TV On DVD From Shout: A handful of terrific vintage TV on DVD releases are also new to disc this month from Shout. One of my favorite sitcoms, NEWHART, is among them, enabling fans to add the show’s fifth season (9 hours, 1986-87) to their home video collections at last. This is a particularly good year for the show, still in its prime at CBS, with all 24 episodes included here in their original broadcast length versions. More ‘80s sitcom goodness is on tap in the Final Season of THE FACTS OF LIFE (9 hours, 1987-88), the ninth and final go-around for the Eastland girls which sends Blair, Jo, Natalie and Tootie out into the real world. Cloris Leachman is back in this goodbye season for the series, which hits DVD on May 17th…One of the few major flops from producer Steven Bochco, COP ROCK (9 hours, 1990) was an immediate disaster for its prolific writer-producer and ABC. Billed as a program that would, at last, unite that TV chestnut – the police procedural – with the showstopping energy of a Broadway musical, “Cop Rock” was ridiculed by critics and instantly became a punchline for late night comedians of the day. Shout’s DVD retrospective gives viewers, finally, a chance to reassess the series that, admittedly, uneasily meshes original songs (some written by Randy Newman) with a pre-“NYPD Blue” ensemble including Anne Bobby (“Nightbreed”), Ronny Cox and Barbara Bosson. New interviews with Bobby and Bochco are included in Shout’s three-disc set, which preserves all 12 episodes of the short-lived series on three discs…THE RED SKELTON SHOW: THE BEST OF THE EARLY YEARS 1955-58 (aprx. 9 hours) includes two discs of sketches from the rarely-seen classic TV comedy, which its star refused to put into syndication. Over eight hours of vintage B&W comedy is included here, culled from 20 episodes that aired between 1955-58 and likely have not been seen in their entirety since their original broadcast dates…Inspired by the success of the classic 1943 film (and its sequel “Thunderhead: Son of Flicka”), MY FRIEND FLICKA: THE COMPLETE SERIES (16 hours, 1955-56) adapted the 20th Century Fox hit as a weekly TV adventure (first broadcast, understandably, in black-and-white but filmed in color). All 39 episodes are included here in full-screen color transfers and mono soundtracks.
Kids are likely to enjoy NINJA TURTLES: THE NEXT MUTATION (8 hours), the late ‘90s live-action series starring crimefighting heroes Leonardo, Raphael, Donatello and Michelangelo in 26 episodes of the Saban-produced series. Shout’s DVD includes the special “Power Rangers in Space” crossover episodes, music videos, 4:3 transfers and stereo soundtracks…MIRACULOUS: TALES OF LADYBUG & CAT NOIR (154 mins., 2016) is a Nickelodeon series about a boy and girl who become juvenile superheroes thanks to their magical pets. This French production hits DVD for the first time featuring seven episodes in 16:9 transfers with interviews, episode animatics, sing-alongs and 5.1 Dolby Digital soundtracks.
Flicker Alley New Releases
Two film noir fan favorites have been painstakingly restored by the Film Noir Foundation and the UCLA Film & Television Archive, and the results of their work hit stores on May 17th from Flicker Alley.
TOO LATE FOR TEARS (102 mins., 1949) is the major offering of the duo. Scripted by future “Fugitive” creator Roy Huggins from his “Saturday Evening Post” serial, this Byron Haskin-directed Republic release stars Arthur Kennedy and Lizabeth Scott as a couple who, improbably, have $60,000 dropped into their laps – literally. While hubby Arthur feels some responsibility and wants to report it to the police, Lizabeth has other ideas, and her suburban housewife becomes a materialistic hurricane that gets even more complicated when the mysterious Dan Duryea shows up, claiming it’s his loot.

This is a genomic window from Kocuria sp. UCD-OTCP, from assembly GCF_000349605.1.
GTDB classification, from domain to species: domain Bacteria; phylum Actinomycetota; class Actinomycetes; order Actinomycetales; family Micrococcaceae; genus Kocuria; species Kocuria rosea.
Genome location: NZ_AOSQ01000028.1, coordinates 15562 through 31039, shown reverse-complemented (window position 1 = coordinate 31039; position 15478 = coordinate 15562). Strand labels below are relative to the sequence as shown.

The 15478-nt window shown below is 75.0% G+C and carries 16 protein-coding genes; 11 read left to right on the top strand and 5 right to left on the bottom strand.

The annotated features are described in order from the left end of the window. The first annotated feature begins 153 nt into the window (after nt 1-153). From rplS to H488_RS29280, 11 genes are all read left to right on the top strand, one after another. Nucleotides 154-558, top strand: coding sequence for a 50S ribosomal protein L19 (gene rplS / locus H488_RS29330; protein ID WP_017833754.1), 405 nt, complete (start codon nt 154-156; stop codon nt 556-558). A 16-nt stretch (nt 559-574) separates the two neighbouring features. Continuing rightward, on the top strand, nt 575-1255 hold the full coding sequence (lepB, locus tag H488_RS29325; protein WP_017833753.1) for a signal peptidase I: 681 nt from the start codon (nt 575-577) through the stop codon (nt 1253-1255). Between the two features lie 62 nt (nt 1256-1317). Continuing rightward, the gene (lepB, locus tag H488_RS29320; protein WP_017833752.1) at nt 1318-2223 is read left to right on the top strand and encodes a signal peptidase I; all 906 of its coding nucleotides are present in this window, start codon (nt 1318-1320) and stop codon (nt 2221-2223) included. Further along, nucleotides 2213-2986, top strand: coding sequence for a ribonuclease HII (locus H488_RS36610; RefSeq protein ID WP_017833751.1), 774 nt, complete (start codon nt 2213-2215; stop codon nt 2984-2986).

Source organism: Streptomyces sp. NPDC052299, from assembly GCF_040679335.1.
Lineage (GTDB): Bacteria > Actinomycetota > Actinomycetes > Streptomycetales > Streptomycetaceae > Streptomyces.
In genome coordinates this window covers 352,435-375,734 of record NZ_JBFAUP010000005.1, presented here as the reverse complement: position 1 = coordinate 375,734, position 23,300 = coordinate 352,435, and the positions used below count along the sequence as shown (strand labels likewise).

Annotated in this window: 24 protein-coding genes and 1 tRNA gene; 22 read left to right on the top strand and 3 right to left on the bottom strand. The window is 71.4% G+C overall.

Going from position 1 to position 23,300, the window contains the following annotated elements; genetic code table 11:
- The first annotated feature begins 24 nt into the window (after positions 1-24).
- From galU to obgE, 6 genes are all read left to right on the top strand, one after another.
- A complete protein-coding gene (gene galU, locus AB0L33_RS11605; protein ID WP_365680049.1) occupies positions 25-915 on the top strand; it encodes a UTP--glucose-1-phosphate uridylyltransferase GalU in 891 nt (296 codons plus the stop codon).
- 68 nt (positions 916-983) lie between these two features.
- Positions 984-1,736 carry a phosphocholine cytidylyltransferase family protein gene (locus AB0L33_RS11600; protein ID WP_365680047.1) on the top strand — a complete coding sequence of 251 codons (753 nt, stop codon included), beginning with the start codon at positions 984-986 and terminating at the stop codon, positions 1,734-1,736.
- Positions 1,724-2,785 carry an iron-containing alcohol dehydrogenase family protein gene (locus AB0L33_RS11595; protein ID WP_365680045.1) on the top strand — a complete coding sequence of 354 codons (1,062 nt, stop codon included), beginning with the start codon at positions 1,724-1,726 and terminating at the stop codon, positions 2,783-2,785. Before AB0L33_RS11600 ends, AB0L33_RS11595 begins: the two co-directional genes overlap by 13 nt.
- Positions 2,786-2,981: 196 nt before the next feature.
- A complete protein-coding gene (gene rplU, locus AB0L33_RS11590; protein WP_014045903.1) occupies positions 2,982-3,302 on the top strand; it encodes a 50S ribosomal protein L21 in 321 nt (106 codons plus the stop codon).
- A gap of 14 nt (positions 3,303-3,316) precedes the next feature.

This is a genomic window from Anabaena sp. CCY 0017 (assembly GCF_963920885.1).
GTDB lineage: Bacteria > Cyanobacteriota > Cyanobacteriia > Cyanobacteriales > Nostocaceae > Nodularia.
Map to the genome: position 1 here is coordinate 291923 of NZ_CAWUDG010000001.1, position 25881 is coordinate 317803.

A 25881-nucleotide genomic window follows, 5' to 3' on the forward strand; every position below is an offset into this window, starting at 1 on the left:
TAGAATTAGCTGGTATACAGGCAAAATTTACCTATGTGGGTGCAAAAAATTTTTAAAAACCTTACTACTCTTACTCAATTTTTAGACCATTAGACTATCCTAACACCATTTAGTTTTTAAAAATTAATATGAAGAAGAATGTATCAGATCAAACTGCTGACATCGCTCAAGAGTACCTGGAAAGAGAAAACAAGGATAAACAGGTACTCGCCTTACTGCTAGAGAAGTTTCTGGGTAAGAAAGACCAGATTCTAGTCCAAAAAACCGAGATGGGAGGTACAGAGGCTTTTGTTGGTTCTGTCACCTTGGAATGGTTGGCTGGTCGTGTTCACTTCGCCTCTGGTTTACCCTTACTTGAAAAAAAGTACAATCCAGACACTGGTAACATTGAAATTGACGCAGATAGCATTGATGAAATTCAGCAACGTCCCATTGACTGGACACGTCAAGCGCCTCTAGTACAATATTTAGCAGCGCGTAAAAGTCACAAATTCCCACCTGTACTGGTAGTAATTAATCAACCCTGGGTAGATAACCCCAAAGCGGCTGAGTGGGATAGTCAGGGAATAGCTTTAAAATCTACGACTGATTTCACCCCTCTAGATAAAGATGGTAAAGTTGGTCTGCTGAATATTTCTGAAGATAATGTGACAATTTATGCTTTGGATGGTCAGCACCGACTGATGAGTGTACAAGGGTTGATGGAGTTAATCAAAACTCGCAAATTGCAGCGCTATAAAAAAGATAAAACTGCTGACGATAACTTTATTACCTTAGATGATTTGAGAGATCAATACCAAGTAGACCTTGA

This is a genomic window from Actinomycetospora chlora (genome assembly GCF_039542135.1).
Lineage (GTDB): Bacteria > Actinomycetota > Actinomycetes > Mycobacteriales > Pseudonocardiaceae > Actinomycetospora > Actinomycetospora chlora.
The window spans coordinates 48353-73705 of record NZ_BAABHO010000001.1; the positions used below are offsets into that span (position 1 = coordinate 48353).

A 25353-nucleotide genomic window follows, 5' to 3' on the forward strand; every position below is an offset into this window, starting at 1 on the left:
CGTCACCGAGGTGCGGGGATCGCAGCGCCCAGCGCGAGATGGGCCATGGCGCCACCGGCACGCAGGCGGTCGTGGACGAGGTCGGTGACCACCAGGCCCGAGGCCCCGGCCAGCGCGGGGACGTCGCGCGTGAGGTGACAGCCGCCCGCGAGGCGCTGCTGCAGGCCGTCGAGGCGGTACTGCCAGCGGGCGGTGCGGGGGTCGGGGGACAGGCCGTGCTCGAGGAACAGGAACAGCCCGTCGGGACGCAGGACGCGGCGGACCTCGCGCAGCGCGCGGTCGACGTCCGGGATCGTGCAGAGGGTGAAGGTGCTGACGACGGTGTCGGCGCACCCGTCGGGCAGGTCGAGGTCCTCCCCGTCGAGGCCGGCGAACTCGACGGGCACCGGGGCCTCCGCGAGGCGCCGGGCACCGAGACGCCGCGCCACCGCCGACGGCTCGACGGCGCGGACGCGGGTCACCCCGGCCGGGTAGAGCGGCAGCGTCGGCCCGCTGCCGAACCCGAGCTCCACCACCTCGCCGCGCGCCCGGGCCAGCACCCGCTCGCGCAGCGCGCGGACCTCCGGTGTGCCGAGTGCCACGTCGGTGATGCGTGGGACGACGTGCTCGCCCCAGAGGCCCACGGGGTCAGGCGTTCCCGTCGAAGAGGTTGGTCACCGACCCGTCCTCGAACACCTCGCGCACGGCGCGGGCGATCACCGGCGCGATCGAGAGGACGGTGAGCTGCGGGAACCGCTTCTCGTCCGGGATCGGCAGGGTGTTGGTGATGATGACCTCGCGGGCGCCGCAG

The Hollywood Foreign Press Association’s Charitable Trust also contributed to the restoration of “Too Late For Tears,” which Flickey Alley has packaged in a superb Blu-Ray/DVD combo pack. The Blu offers commentary from historian/writer Alan K. Robe, plus “Chance of a Lifetime: the Making of ‘Too Late for Tears,’” which includes comments from disc producer Eddie Muller along with cineastes Kim Morgan and Julie Kirgo. Another segment chronicles the lengthy mission to restore the film, while a 24-page booklet completes a package marked by an outstanding B&W 1080p (4:3) transfer.
Flickey Alley’s other film noir offering is WOMAN ON THE RUN (79 mins., 1950), a minor but interesting genre outing starring Ann Sheridan as a woman whose estranged husband witnessed a San Francisco gangland execution. His whereabouts is coveted by countless entities, including a journalist (Dennis O’Keefe) who charms Sheridan into helping him. Shot on location in the Bay Area, “Woman on the Run” doesn’t quite generate the heat of “Too Late For Tears,” but genre fans should appreciate its depiction of time and place, not to mention its brief running time. Extras in Flicker Alley’s combo pack include a commentary track by producer Eddie Muller; another documentary from Steven Smith and the Film Noir Foundation; a look at the film’s restoration; a location shooting segment; a short documentary, “Noir City,” about the Film Noir Foundation’s annual festival; and another outstanding 24-page booklet.
Both releases come highly recommended for film noir fans!
New on Blu-Ray
INDEPENDENCE DAY 20th Anniversary Edition (**½, 145 mins., 1996, PG-13; Fox): Fans have eagerly awaited Fox’s remastered Blu-Ray release of “Independence Day,” Roland Emmerich’s huge smash from the summer of ‘96 that needs little introduction for most viewers. Suffice to say that, even though the movie plays better with a loud, raucous audience, “ID4″ has its pleasures, even if the Emmerich-Dean Devlin script is too calculated and pat — the ultimate “pre-fab” blockbuster if you will — to be accepted as anything more than a forgettable, popcorn-munching piece of escapism.
Previously released on a slim Blu-Ray release that only offered a few of its DVD extra features, this 20th Anniversary edition includes extensive supplements (deleted scenes, gag reel, Making of materials, two commentaries) carried over from the old Fox “Five Star” two-disc DVD set, while adding in a new 30-minute retrospective look back – just in time for the release of “Independence Day 2″ this summer. A digital copy, a superior 1080p (2.35) transfer and 7.1 DTS MA sound round out a must for fans.
Cohen Film Collection New Releases: A trio of new Blu-Rays are due this month from the Cohen Film Collection.